Newspaper Page Text
THE SOKANTON TRIBUNE-SATURDAY, JANUARY 12, 1901'.
an given last night nt tho resi
dence of Mr. nnd Mrs. W. W.
Scrnnton, the flrst In the scries
of three subscription nffulrs to
he provided Inter. Those who wore not
Initiated Into the character of the
evening's pleasure previously were
treated to a surprise as the full mean
ing of the drmnuttc possibilities before
them were gradually unfolded. Tho
ilrst performance was the little comedy,
"Souls Above Skittles," The cast was
Leslie Lble Miss Delhi
The Cook Mlw Mnutrg
Professor Mull Mr. D. 13. Watson
Tho Bullcr air. ljy
jack Jlr. Watroui
Tho ubscnt-mlnded professor was
well depleted by Mr. 'Watson, nnd Miss
IJelln was a charming niece, whllo
MUs Flnberg mado ti deloctable nou
brette. Messrs. Day nnd AVutrous, of
New Haven, did excellent work In
their roles, The play was followed
by three little picture effects, illus
trating some of Austin Dobson's IdyK
They were: "flood Night, ISabetto,"
"If T Were You" and "Union and
r.aroness." In the tlrst, Mrs. H. II.
jtrndv. Jr.. nnd Mr. II. 13. Merrill
jlosed. Miss I.inberg nnd Mr. Torrey
were In tho second, while tho third
was presented by Miss Sterling nnd
Mr. A. E. Hunt, Jr. They were nil
Bauer's orchestra provided two se
lections and Informal dancing fol
lowed the programme.
Miss Jerniyn gave a card party on
"Wednesday in honor of her guest, Mrs.
Clarke Uvnns, of "Wilkes-Barrc. Anions
those present were: Mrs. A. M. Deck
er, Mrs. X. Y. Leet, Mrs. W. "W.
Scrnnton, Mrs. Kverett Warren, Mrs.
F. V. Piatt, Mrs. N. CS. Itobertson,
Mrs. G. U. Smith, Mrs. II. "W. Kings
bury, Mrs. A. H. Storr3, Mrs. W. M.
Olckson, Mrs. II. C. Shafcr, Mrs. A. It.
Christy, Mrs. 13. G. Coursen, Mrs. J.
U Wentz. Mrs. W. J. llrown, Mrs. K.
1?. Jermyn, Mrs. F. II. Jermyn, Mrs.
15. . M. Hallstead. Mrs. T. C. Von
Storcli, Mrs. W. 13. Russell, Mrs. G. 11.
Jermyn. Mrs. Boyer, Mrs. J. P. Dlck
hoii, Miss Archbald, Miss Reynolds,
Miss Jessup, Mlsa Griffin.
Mi.ss Jermyn will again entertain at
cards next Wednesday.
.Miss Boies will go to Now Yoik net
week to attend a luncheon given by
Mr j. Joseph Dickson at her Fifth nve
nue residence In honor of Miss Ituth
Twombley, the granddaughter of Cor
Irs. Selden Mali gave a dinner last
kht In honor of Miss Holmes, for-
lv of Syria.
Kvoik for the Maile Antoinette
Is now In the fit at stage of prog
vvhlch promises to be tho most
ilucci'ssful large nffalr over given In
tho Interests of this Institution. Tho
'finance committee Is composed of Mrs.
!!. F. Chambeiluln, chairman; Mrs. G.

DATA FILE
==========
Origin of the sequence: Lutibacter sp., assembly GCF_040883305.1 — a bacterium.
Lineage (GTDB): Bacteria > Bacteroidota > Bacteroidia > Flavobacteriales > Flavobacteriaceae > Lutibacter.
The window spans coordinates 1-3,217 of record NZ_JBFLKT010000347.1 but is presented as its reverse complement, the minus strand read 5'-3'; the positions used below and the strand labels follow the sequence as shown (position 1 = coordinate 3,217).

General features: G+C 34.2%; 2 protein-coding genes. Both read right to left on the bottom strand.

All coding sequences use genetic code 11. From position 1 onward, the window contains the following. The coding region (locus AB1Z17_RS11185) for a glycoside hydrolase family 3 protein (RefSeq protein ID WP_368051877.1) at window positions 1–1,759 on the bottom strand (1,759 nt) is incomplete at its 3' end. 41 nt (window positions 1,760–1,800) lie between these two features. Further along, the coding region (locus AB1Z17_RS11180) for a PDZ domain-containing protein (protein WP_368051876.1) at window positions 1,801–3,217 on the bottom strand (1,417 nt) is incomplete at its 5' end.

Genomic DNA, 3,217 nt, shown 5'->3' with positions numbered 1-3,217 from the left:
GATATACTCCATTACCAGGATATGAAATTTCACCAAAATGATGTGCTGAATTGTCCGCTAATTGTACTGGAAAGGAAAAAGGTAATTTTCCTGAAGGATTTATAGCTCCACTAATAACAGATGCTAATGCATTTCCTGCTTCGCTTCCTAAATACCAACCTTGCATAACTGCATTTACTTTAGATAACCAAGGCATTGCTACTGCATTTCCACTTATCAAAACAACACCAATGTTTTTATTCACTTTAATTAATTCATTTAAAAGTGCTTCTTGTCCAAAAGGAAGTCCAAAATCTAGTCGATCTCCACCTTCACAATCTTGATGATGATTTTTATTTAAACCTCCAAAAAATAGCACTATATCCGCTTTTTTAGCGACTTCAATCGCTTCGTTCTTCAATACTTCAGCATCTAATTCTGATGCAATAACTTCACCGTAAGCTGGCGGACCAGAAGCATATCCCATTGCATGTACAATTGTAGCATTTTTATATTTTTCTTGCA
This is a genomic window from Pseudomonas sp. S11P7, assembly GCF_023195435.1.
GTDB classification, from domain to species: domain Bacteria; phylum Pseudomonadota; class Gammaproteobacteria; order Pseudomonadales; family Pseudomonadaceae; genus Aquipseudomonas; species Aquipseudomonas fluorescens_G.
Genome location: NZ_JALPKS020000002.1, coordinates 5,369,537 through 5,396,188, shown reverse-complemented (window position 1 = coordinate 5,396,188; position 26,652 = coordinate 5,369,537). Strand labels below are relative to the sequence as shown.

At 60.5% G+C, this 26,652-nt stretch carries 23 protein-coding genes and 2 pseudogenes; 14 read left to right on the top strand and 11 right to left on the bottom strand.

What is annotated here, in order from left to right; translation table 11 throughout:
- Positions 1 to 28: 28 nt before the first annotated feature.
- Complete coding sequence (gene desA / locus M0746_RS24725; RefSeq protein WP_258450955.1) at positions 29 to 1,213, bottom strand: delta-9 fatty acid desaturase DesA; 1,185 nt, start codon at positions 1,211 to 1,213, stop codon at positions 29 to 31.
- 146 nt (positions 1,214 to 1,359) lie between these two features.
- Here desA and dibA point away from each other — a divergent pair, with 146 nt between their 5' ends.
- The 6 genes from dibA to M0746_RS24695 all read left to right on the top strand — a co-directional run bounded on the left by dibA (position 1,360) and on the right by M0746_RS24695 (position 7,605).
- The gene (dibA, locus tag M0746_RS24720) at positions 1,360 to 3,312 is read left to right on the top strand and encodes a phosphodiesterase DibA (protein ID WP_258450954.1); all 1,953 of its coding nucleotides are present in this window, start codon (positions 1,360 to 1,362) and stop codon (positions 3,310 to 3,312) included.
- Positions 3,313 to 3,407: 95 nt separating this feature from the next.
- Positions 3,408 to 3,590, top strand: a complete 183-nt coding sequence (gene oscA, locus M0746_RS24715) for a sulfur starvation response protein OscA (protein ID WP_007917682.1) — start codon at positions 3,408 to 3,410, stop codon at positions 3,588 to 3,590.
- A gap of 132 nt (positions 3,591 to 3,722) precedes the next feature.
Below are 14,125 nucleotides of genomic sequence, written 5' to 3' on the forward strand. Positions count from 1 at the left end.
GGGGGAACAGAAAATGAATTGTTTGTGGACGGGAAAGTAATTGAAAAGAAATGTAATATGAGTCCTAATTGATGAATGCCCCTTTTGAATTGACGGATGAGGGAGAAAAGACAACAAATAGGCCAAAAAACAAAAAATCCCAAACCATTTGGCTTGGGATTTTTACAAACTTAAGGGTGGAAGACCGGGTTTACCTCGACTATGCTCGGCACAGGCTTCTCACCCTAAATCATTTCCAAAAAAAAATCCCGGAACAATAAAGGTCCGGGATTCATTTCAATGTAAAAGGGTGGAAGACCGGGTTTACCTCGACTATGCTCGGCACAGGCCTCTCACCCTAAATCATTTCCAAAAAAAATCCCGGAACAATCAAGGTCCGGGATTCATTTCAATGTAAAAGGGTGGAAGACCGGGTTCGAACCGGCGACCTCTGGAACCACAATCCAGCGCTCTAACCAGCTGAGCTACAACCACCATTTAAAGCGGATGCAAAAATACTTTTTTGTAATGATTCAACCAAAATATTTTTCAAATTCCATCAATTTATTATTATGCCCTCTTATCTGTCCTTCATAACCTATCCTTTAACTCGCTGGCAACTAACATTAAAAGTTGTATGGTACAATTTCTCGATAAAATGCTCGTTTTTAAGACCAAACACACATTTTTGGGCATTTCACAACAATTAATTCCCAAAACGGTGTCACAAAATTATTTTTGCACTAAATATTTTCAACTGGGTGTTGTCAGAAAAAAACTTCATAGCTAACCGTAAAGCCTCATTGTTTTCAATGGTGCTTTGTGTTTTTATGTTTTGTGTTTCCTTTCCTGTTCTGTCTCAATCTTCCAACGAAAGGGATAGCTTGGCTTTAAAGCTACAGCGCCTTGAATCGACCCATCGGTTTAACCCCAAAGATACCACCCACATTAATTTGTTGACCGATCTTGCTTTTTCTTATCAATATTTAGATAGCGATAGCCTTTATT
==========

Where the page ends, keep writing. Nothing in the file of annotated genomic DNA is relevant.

J). Scott, Mrs. J. L. Connell, Mrs. "VV.
"vV. Watson, Mrs. F. W. Mason, Mrs. J.
11. Dlmnilck, Miss Jennie Reynold!,
Mis. N. Y, Loot, Mrs. II. J. Foster,
Mrs. L. R. Stelle. Miss Jennie H. Shan
non and these ladles have the matter
A llnance committee composed of
Colonel II. M. Holes, Messts. H. B.
Sturges. J. W. O.ikford, James I'.lalr,
Jr.. J. II. Broks, M. H. Fuller and A.
Hunt, is nn important part of the
Tho dance committee consists of Mrs.
J, Benjamin Dlmmlck, Miss Belln and
the Misses Archbald.
The Pled Piper of Hamlin Is to bo
chaperoned by Mrs. D. E. Taylor, Mrs,
It. J. Foster, Mrs. Wlllnrd Matthews,
Mrs. J. U Connell, Mrs. YV. D. Boyer
and MJss Jennie Reynolds.
The chapel ones of the vailous
dancers will be anounced laler. On
Monday night theiu will be a general
lehearsal in the boaid of trade looms
formerly occupied by Mr. Dewey.
There Is a field for the enterprising
.young woman who will set her wits to
..work devising cotillion figures and fa
vors. The changes In cut rent events,
the fads of thu day and the brief vogue
, In tho repltltlon of historical oventi
.itford scope for Imagination and even
genius. People who give elaborate
cotillons are able to pay for Ideas
which will offer original and attractive
methods of entertaining their guests
iiiulu girl who, in her spare moments
could plan new figures would meet
with considerable (Inaclal success. The
warn )n China, South Africa and the
Philippines afford opportunities for
pretty military figures nnd favors.
Some of tho popular books nnd plays
which nowadays nre synonymous
terms, provide another Interesting Held.
A "David Ilarum" figure could tie
made extremely amusing while one nr
tauged from ldeus revived from "In
the Palace of the King." "IValglon,"
"The Little Minister," "The Cnrdinal's
Snuff Box," "When Knighthood Was
In Flowet" would promise much pleas
ure. The Issues of the day In great polit
ical and social events might bo utilized.
For Instance, nt a beautiful cotillon
not long ago, "The Full Dinner Pall"
was made a laughable figure. The
railway change.1 and the prospect of a
telephone to Mais might be likewise
ai ranged by clever brains to ndd to an
Mr. nnd Mrs. F. II. Stiles and fam
ily, of Adams avenue, have returned
from Danbury, Conn., where they at
tended tho golden wedding celebration
of Mr. and Mrs. Henry Burr Piatt, the
parents of Mrs. Stiles. A largo com
pany of guests was entertained at the
old homestead near Danbury, which
has been the residence of the Piatt
family for five generations.
Tuesday evening a Jolly party of
young people enjoyed several hours of
line skating at Lake Scronton, after
which they were entertained at tho
home of Miss Ruth Beddoe.
In attendance were: Misses Sadie L.
Bush, Ruth E. Beddoe, Helen M. Fow
ler, Maud Quick, Martha Mooie,
Messrs. George W. Phillips, Frederick
G. Gray. William B. Courtrlght, Will